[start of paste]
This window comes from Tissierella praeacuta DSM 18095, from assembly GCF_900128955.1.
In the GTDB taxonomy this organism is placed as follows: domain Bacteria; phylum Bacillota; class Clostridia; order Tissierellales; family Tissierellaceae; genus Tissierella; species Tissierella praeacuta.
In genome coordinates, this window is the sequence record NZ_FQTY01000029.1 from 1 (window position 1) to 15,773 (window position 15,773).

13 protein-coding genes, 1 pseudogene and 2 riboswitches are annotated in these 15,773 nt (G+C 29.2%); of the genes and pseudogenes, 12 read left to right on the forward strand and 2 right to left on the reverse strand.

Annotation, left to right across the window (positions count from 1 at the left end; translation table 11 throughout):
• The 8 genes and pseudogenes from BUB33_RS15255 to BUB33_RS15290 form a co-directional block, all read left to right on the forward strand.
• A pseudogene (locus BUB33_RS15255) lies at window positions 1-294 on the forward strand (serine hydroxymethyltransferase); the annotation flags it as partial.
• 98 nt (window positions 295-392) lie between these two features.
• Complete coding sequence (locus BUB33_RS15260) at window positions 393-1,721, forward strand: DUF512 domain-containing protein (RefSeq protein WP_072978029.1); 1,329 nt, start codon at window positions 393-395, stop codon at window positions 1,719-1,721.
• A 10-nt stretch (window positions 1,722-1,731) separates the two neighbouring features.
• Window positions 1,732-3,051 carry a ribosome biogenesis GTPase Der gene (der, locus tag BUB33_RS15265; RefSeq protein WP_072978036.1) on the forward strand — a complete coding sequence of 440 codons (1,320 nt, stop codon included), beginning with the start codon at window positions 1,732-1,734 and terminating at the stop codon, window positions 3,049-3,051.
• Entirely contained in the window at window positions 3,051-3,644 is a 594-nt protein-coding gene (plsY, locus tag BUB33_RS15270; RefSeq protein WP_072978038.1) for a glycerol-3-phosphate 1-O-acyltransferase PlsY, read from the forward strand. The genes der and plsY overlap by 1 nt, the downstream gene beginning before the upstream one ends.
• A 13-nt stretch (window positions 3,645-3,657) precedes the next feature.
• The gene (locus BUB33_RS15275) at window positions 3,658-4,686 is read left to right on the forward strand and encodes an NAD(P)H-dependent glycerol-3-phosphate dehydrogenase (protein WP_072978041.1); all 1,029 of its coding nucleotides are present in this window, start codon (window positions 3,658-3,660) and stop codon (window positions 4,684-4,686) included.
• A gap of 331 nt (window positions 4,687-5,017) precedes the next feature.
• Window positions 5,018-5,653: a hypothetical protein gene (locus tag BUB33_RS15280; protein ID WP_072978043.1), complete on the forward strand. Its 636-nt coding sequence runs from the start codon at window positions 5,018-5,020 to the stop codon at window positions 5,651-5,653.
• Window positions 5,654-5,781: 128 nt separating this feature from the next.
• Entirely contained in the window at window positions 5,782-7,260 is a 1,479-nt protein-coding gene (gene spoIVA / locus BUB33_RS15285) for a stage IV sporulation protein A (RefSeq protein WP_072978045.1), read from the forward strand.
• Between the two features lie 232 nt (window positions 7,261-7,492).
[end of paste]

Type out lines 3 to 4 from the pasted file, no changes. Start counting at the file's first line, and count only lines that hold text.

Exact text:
In genome coordinates, this window is the sequence record NZ_FQTY01000029.1 from 1 (window position 1) to 15,773 (window position 15,773).

13 protein-coding genes, 1 pseudogene and 2 riboswitches are annotated in these 15,773 nt (G+C 29.2%); of the genes and pseudogenes, 12 read left to right on the forward strand and 2 right to left on the reverse strand.